Sean Closson, a political novice is challenging Lujan, currently serving his second term in Congress, announced his candidacy in a column published in the well-known national liberal website The Daily Kos.
“I'm here to represent the people who don't have lobbyists,” he said in the Nov. 5 column. “People who are struggling just to make rent and feed their families. People who get foreclosed on, even when they did everything right. People who's job gets sent overseas, or can't afford gas to heat their homes, or who have to hide in the shadows of society because they don't have the right paperwork. The people who, up to this point, have borne all the consequences of the recession, while those who are the best off reap record profits and enjoy unparalleled freedom to buy our elections.”
On his website he wrote, “They’ll try to smear me, destroy me personally, convince people I’m a bad person, a socialist, a hippy, a nut job, whatever will stick. Come at me, bro. I don’t care.”
Closson, who now works at a local hotel, was unemployed for several months after his temporary job with the U.S. Census ended.
He says that his experience being unemployed gives him a good perspective for representing the district. “I'm not someone who at some vague point in the distant past experienced some economic hardship. I'm someone who was on unemployment in 2010,” he said in the column.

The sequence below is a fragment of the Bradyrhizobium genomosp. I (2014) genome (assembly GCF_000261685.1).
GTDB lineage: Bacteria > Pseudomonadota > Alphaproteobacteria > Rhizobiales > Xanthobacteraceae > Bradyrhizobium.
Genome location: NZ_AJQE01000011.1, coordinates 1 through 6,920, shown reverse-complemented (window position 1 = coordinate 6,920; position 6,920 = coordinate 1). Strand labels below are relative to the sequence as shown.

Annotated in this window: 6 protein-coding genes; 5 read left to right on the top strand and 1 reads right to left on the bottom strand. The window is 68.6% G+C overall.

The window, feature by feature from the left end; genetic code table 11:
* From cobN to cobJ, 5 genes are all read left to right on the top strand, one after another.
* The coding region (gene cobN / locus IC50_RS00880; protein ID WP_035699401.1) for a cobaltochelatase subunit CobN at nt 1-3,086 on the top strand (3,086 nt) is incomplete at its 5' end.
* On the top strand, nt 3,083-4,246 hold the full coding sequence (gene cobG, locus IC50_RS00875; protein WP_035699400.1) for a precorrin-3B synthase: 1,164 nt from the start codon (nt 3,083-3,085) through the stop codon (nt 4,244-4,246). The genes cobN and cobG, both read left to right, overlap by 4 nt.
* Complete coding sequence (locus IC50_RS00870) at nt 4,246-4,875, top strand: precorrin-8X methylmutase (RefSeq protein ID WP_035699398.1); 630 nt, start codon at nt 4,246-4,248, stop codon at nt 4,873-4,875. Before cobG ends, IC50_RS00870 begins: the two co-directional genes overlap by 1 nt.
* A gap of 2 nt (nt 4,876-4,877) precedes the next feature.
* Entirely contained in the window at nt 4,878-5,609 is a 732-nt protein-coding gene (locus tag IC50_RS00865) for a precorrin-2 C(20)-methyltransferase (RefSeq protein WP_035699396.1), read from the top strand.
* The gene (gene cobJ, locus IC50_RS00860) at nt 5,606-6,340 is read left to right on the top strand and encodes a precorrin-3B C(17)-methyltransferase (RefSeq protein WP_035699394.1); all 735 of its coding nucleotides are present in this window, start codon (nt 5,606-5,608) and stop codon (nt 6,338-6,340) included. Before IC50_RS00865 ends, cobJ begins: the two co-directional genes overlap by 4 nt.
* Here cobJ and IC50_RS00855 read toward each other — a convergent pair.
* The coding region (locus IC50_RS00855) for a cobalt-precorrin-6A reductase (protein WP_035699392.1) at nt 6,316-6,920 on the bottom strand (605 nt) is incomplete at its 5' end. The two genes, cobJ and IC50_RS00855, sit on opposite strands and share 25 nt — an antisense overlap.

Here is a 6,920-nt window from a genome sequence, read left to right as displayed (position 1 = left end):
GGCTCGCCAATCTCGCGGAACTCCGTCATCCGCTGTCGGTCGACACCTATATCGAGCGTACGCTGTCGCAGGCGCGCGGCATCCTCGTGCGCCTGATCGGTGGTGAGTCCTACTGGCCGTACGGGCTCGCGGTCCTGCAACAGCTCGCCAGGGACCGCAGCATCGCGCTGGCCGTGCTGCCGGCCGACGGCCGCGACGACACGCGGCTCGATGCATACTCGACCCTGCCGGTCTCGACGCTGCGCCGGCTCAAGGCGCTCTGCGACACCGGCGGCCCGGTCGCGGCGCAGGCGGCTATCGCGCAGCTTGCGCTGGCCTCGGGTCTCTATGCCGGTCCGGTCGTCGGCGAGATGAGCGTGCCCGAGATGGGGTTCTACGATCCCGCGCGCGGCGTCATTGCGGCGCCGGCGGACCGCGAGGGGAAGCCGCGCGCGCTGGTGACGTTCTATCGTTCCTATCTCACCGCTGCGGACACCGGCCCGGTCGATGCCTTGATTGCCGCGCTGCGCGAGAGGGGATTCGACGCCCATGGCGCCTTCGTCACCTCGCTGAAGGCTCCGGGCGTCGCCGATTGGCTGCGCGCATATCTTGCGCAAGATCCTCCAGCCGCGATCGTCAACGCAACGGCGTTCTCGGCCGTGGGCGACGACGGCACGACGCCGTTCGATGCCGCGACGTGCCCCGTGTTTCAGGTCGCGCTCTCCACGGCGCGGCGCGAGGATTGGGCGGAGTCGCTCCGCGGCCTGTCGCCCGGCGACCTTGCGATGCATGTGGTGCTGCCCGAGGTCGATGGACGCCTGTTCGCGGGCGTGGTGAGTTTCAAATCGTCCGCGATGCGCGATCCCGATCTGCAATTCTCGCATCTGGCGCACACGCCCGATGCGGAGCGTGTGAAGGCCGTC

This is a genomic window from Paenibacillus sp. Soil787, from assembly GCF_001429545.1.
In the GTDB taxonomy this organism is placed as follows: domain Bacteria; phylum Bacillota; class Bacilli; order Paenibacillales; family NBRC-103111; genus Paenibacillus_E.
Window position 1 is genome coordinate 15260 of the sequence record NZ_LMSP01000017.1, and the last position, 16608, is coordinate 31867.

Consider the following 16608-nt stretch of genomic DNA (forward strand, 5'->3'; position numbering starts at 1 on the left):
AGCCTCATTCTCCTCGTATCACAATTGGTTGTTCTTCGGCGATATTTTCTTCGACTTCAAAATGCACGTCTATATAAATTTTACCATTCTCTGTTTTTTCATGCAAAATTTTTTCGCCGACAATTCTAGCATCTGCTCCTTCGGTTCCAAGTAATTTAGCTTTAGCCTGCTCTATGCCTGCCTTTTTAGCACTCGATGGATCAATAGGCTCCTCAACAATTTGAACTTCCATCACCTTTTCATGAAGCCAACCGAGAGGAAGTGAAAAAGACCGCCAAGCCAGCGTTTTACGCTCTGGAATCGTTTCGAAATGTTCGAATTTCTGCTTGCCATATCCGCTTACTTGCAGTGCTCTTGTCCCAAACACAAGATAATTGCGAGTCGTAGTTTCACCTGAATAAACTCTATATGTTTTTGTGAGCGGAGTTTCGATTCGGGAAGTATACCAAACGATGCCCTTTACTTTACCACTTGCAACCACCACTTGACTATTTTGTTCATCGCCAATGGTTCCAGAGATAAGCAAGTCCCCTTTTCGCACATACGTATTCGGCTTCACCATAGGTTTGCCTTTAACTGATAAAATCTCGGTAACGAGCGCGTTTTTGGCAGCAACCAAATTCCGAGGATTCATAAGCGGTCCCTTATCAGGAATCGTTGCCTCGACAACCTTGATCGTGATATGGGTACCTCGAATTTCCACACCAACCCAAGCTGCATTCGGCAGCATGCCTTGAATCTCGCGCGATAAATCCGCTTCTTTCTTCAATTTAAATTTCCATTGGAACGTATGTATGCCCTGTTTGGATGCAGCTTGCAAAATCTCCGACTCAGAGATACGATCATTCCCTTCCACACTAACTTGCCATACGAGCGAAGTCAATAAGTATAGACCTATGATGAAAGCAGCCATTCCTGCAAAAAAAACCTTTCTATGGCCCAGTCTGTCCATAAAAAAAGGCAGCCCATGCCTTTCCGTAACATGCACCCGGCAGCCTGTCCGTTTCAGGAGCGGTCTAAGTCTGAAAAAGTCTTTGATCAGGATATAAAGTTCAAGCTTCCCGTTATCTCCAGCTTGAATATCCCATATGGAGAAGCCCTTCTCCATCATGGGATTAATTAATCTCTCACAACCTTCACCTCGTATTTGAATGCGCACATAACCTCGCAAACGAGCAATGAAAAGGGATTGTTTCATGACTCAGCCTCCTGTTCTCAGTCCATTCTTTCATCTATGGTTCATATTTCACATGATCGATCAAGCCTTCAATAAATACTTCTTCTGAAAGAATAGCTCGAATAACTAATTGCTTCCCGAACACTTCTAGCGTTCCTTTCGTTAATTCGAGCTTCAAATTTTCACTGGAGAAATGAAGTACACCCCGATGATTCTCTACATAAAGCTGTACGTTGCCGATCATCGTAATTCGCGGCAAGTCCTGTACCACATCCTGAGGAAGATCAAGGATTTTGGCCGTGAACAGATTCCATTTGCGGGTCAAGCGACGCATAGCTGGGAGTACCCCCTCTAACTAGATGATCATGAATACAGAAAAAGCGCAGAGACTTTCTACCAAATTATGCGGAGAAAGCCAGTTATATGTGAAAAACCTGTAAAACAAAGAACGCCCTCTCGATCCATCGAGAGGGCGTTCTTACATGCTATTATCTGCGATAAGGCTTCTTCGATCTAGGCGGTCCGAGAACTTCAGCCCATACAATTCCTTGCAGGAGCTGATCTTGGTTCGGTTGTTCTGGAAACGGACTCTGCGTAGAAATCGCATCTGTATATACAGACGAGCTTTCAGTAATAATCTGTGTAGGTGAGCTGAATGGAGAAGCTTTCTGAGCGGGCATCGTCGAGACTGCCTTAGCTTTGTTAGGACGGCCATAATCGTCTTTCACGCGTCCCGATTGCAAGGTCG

Closson also criticizes Lujan for co-sponsoring the Stop Online Piracy Act. The bill, sponsored by Rep. Lamar Smith, R-Texas, would give the U.S. Justice Department and copyright holders more power in fighting intellectual property theft. Supporters say it’s needed to stop theft. Critics say the bill could lead to censorship of the Internet.
“Under this act, sites like Google, YouTube, and Twitter could all be shut down by the Department of Justice for linking to infringing content,” Closson said in a statement. “... It's too broad, it's draconian, and it would destroy the Internet as we know it today.”
Defeating an incumbent is rarely easy. Lujan, who faced no primary opposition in 2010, already has amassed more than $280,000 in campaign contributions, according to his latest report filed with the Federal Election Commission.
Closson said he comes from a military family that moved several times during his youth. He went to high school in North Carolina and college in Florida, where he graduated from the Ringling College of Art & Design.
He moved to Santa Fe in the summer of 2008. He said he chose this town because it's the second largest art market in the country.
While Closson is attacking from the left, Lujan also got a Republican challenger recently Businessman Rick Newton of Taos, whose career has included high-profile deep-sea recovery projects, announced his candidacy late last month.